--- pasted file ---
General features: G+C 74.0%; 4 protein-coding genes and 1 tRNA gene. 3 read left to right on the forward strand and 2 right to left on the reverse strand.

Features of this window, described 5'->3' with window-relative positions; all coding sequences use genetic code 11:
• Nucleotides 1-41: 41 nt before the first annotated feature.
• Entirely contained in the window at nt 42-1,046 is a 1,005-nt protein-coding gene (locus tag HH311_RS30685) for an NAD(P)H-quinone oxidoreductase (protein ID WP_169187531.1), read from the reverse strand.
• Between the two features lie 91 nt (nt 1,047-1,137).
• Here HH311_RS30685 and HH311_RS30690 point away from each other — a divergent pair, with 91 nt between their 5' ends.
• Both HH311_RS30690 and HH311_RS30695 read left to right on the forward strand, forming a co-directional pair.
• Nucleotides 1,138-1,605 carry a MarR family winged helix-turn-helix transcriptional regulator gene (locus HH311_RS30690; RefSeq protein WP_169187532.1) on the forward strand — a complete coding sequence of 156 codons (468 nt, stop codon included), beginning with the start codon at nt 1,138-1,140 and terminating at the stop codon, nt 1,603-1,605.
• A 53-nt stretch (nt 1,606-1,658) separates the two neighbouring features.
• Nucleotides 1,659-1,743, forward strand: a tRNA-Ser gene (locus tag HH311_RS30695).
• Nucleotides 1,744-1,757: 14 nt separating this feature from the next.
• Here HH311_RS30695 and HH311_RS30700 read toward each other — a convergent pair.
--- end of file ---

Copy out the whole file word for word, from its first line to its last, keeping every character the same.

General features: G+C 74.0%; 4 protein-coding genes and 1 tRNA gene. 3 read left to right on the forward strand and 2 right to left on the reverse strand.

Features of this window, described 5'->3' with window-relative positions; all coding sequences use genetic code 11:
• Nucleotides 1-41: 41 nt before the first annotated feature.
• Entirely contained in the window at nt 42-1,046 is a 1,005-nt protein-coding gene (locus tag HH311_RS30685) for an NAD(P)H-quinone oxidoreductase (protein ID WP_169187531.1), read from the reverse strand.
• Between the two features lie 91 nt (nt 1,047-1,137).
• Here HH311_RS30685 and HH311_RS30690 point away from each other — a divergent pair, with 91 nt between their 5' ends.
• Both HH311_RS30690 and HH311_RS30695 read left to right on the forward strand, forming a co-directional pair.
• Nucleotides 1,138-1,605 carry a MarR family winged helix-turn-helix transcriptional regulator gene (locus HH311_RS30690; RefSeq protein WP_169187532.1) on the forward strand — a complete coding sequence of 156 codons (468 nt, stop codon included), beginning with the start codon at nt 1,138-1,140 and terminating at the stop codon, nt 1,603-1,605.
• A 53-nt stretch (nt 1,606-1,658) separates the two neighbouring features.
• Nucleotides 1,659-1,743, forward strand: a tRNA-Ser gene (locus tag HH311_RS30695).
• Nucleotides 1,744-1,757: 14 nt separating this feature from the next.
• Here HH311_RS30695 and HH311_RS30700 read toward each other — a convergent pair.